Provost Eldon Fochs may be a sexual criminal. His therapist isn’t sure, and his church is determined to protect its reputation. Father of Lies is Brian Evenson’s fable of power, paranoia, and the dangers of blind obedience, and a terrifying vision of how far institutions will go to protect themselves against the innocents who may be their victims.
A twisted amalgamation of corruption, depravity and abuse of power, Father Of Lies by Brian Evenson defies limits, pushes boundaries and goes where most authors would not dare. Evenson creates a claustrophobic sense of dread throughout, which is instilled with a tangible sense of paranoia and authoritarianism. Devoid of morality, and teeming with injustice, “Father Of Lies,” is certainly a “Feel-bad,” read, that will ruin your day.
We follow the morally-bankrupt Provost Fochs and his vile mistreatment of a young girl in his congregation. He follows the child into the depths of the woods, and following her confession of sin, the Provost proceeds to kill her in cold blood. He proceeds to testify against the victim’s brother, who is the prime suspect. His recurring vision of a man in white orders him not only to perpetuate this lie, but to continue committing vile atrocities against the children who see him as a spiritual guide. Eventually, two “Bloodite,” women, rightly accuse Fochs of sexually assaulting their underage sons, but the Church is on Foch’s side, and the women are promptly excommunicated. Doctor Feshtig, a psychiatrist who Fochs has been speaking to is almost certain that the depraved events Foch’s has been passing off as “Dreams,” and “Loud thoughts,” are grounded in reality. Despite the solid evidence that Feshtig has gathered, can he (with the help of the victim’s parents) bring down the insurmountable obstacle that is the Church?
The comparisons that immediately spring to mind are Tampa by Alissa Nutting and The End Of Alice by A.M Holmes. The sub-genre of religious horror is also dominant throughout in the form of critique. The contents are disturbing in a way that transcends blood and gore and creature features, and whilst the prose is not what I’d typically deem as extreme, the themes are most certainly triggering and taboo.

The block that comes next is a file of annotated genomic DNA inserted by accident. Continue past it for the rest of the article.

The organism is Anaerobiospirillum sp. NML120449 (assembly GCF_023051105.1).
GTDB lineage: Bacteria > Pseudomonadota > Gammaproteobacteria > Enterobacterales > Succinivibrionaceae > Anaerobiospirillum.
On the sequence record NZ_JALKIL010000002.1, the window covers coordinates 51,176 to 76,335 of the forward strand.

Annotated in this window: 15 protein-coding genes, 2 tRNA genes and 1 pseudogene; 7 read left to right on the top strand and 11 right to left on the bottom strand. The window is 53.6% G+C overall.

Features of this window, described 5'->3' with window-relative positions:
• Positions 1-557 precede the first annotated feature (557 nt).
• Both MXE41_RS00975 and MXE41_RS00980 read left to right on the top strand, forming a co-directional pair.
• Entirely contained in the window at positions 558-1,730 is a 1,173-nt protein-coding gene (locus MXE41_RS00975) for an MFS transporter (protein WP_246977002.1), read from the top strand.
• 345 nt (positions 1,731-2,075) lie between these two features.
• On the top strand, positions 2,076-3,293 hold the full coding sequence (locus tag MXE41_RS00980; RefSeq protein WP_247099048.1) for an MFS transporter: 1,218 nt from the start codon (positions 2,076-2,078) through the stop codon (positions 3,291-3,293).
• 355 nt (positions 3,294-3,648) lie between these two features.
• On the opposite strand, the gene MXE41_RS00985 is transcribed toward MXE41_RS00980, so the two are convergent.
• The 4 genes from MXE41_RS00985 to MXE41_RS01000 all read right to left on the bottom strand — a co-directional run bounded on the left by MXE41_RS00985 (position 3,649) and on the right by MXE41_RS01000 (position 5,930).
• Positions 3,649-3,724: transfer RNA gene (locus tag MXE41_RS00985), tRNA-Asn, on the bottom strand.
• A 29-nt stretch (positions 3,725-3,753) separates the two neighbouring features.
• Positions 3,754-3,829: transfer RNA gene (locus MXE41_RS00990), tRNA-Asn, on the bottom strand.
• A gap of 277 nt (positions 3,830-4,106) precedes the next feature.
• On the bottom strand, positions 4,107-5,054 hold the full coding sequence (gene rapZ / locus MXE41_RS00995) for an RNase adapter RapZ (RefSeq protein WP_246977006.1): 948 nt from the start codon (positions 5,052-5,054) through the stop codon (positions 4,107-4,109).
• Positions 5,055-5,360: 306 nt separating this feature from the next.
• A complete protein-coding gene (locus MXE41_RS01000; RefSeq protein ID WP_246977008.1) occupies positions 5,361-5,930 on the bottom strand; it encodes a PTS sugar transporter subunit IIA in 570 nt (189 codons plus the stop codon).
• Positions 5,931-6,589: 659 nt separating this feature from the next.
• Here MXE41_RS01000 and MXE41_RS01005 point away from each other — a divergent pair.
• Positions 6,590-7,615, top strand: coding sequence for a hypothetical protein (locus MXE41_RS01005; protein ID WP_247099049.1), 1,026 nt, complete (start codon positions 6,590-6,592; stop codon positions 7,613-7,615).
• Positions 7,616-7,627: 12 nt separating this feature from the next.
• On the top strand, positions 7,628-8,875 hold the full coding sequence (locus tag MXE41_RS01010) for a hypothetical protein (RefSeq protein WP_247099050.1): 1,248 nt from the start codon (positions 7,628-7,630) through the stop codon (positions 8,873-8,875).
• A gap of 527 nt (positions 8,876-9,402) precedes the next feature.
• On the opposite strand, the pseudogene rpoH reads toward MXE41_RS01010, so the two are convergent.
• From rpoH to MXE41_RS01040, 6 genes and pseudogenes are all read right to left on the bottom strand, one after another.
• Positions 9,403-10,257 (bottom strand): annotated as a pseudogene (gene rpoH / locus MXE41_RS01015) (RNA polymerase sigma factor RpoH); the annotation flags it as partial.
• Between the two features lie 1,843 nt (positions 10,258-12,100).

The obvious and primary theme here is corruption within the context of religion. Whilst Evenson uses the backdrop of a fictional faith “Bloodism,” there are lots of references that demonstrate Father Of Lies to be more than a work of fiction. One of countless inspirations Evenson may have drawn from is the infamous Massacre at Meadow Mountains, in which Mormons murdered 120 emigrants.
The way the story is told is one of the novel’s highlights. Throughout Evenson manipulates the reader through a deliberately vague line of inquiry. Furthermore, when we read from the first person perspective of Fochs (an interesting position to be in considering the monster we know him to be) we encounter “Bloody-head.” It never becomes quite clear whether “Bloody-head,” is a figment of imagination, an alter-ego, or a lie constructed by Fochs to try and justify his behaviour. This unreliable narration causes the reader to speculate, and experience the same paranoia as the characters. The fact we relate to the novel enhances how tangible the horror is, and how Evenson’s gross depictions of authority figures abusing their power in such a way are not fictitious- a truly disgusting and disappointing thought.
Fochs is one of the most disturbing characters I’ve come across recently, and is rendered completely unsympathetic and unprovoked by Evenson. The abuse of his religious Father is briefly touched on, but his motivations remain largely unexplained. Another interesting parallel to Mormonism, and a possible interpretation is the concept of blood atonement. This (now generally rejected concept) teaches that the only way for sinners to be forgiven by God is for the sinner to be killed in a way that their blood is literally spilt. Fochs practises this by manipulating his victims into a confession before committing his own sins, perhaps in an effort to justify them to himself and/or others.
“Christ’s blood will not wash her clean. She must atone for her sins with her own blood.”
This book truly caught me off guard. I read and enjoyed the bizarre, satirical fever dream that is Last Days, and having not done my due diligence, was expecting more of the same. You may have gathered that that is far from the truly disturbing, incredibly solemn contents. It’s not a book I can say I recommend, but it achieved its purpose (some very interesting and truly important commentary regarding abuse within religion) and was beautifully written. It’s a great book, but one that you should think hard about reading before you do so.
In conclusion, Father Of Lies is a soul-crushing and fearless testament that explores the darkest depths of humanity. Evenson invites readers to confront uncomfortable truths regarding power dynamics and moral decay, and furthermore cruelly rips away the comfort blanket of “It’s just a story,” and “It’s not real.” It serves as a poignant warning against unchecked authority and blind faith and it’s one I’ll remember for a long time. Father Of Lies is not bedtime reading unless you’re into nightmares.